As seen in Fig 1C, upon abrupt changes in cell density and external AHL concentration at t = 1500 min, the concentration of QS-regulated genes does not reach OFF-state concentrations instantly, there is a slow decrease in concentrations over a period of time. This transition from ON to OFF state, which occurs mainly due to cell division-mediated dilution, can take multiple generations. Similarly, the normalized concentrations of LuxR, LuxI, monomer, dimers, and the internal AHLs remain elevated for a period of time after the initial dilution. To better understand how multiple QS-related molecules contribute to QS phenotypic memory, the normalized concentration of each biomolecule during deactivation was fitted to an exponential decay equation C(t) = CONeγt+COFF. Here C refers to the concentration of each biomolecule, and with CON and COFF denoting the characteristic concentrations of these molecules in the ON and OFF states respectively, as listed in Table A in S1 Text. The degradation rate was calculated for LuxR dimers, LuxR monomers, and the total LuxR (the combination of unbound LuxR, bound LuxR, and dimer complex). As shown in Fig 1D, The decay rate of internal AHLs is notably high, primarily due to their rapid diffusion across the cell membrane. When external AHLs are removed and cells are diluted to low cell density, the internal AHL concentration decreases to low levels. As a result, the levels of dimers, which are the stable form of LuxR in the ON state [39], decline due to the dissociation into monomers and the degradation of inherently unstable unbound LuxR proteins [25]. This phenomenon leads to a concentration peak of LuxR that persists for approximately two generations. Synthase proteins, LuxI on the other hand, have the slowest decay rates mainly due to dilution by cell division. As seen in Fig 1C, the transition from ON to OFF state for LuxI takes up to 4–5 generations. As a result, there are two important biomolecular sources encoding phenotypic memory in quorum sensing, LuxI and LuxR complexes. Due to the carry-over effect of LuxI, cells continue to produce AHLs at a higher rate than the basal level even after being removed from a high cell density environment. This results in a more rapid accumulation of AHLs as compared to signal production from a population of cells in the OFF state. Elevated levels of LuxR presumably make cells more responsive to sense the current AHL concentrations. Next, we explore if this molecular carry- over, QS memory, affects the dynamics of reactivation in a population of cells following dilution to low cell density.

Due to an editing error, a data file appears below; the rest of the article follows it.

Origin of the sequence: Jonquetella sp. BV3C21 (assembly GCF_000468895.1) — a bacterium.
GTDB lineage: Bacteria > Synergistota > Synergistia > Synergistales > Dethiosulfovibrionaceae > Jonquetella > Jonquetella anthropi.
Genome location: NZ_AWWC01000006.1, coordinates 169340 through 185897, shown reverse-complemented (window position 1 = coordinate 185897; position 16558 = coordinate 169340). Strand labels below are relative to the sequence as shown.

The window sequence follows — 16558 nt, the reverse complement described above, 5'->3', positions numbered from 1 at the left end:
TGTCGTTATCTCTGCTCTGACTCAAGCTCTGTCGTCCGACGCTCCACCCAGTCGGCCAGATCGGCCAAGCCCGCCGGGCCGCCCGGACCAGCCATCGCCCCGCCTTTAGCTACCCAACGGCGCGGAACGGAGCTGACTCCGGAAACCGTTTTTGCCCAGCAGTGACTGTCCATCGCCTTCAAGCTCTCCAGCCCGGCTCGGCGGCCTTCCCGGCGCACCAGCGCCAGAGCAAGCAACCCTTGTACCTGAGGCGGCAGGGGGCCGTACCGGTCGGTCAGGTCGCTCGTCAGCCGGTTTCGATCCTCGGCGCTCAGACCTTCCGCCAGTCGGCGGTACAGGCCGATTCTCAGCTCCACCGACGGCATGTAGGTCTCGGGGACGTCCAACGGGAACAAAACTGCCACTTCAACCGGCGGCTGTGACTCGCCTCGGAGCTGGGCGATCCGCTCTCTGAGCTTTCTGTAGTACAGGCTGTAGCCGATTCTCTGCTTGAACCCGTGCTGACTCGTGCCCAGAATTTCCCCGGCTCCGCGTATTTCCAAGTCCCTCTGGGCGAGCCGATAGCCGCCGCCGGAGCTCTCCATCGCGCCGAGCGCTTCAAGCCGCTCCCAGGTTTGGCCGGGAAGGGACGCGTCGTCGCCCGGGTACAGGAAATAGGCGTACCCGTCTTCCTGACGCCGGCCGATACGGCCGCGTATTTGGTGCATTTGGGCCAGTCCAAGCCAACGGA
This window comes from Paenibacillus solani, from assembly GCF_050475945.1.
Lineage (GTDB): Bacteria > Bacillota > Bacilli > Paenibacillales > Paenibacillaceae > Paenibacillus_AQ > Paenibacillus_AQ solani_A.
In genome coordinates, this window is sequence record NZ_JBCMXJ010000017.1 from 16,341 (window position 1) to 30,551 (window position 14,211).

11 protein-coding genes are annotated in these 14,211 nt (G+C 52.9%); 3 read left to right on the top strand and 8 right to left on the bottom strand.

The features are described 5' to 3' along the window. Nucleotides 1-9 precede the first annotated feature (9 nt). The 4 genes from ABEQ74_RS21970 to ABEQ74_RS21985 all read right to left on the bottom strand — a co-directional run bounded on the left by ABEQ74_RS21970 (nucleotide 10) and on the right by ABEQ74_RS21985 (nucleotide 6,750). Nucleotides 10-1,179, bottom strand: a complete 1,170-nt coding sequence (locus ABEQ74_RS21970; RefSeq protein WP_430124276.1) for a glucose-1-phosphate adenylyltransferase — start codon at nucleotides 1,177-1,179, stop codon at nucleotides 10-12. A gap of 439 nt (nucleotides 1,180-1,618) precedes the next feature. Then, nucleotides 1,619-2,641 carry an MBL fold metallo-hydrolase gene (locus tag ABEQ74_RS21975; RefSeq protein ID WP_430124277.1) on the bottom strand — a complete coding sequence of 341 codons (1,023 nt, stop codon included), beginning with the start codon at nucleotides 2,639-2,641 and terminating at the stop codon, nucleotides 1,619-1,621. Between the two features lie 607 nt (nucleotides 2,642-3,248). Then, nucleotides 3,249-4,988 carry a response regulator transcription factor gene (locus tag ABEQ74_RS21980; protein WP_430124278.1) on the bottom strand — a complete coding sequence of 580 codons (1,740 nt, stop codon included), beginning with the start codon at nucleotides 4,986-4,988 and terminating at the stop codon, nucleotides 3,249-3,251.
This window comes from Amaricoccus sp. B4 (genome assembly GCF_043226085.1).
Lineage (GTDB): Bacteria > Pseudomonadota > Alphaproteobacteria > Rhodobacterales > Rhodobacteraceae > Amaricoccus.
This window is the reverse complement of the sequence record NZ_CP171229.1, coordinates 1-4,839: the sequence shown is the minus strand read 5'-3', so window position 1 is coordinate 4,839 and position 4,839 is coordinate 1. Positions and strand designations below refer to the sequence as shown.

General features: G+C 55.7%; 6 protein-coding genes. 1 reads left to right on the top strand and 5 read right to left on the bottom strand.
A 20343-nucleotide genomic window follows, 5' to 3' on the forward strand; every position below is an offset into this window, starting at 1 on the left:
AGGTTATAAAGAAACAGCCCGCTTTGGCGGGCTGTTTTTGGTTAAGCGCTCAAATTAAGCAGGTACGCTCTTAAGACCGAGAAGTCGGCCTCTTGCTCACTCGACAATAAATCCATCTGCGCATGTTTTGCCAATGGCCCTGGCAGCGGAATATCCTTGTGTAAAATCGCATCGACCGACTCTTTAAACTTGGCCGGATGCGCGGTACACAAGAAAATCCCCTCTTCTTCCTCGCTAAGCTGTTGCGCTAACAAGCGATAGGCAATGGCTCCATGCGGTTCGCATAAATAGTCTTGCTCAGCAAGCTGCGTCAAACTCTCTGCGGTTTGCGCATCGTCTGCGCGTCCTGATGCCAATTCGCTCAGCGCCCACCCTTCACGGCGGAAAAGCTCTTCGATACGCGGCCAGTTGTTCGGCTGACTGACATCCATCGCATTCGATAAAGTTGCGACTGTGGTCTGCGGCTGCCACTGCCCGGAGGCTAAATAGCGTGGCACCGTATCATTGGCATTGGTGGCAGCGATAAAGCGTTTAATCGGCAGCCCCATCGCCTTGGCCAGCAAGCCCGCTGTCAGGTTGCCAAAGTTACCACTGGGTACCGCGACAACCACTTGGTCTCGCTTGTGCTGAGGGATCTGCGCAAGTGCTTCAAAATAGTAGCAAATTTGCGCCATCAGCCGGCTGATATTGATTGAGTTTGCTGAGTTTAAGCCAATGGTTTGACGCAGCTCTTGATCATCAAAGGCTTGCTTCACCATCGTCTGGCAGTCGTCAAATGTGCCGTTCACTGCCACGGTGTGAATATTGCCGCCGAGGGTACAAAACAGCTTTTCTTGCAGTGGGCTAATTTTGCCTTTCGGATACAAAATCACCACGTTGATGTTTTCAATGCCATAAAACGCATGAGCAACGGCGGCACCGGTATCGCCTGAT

Phenotypic memory effect in quorum sensing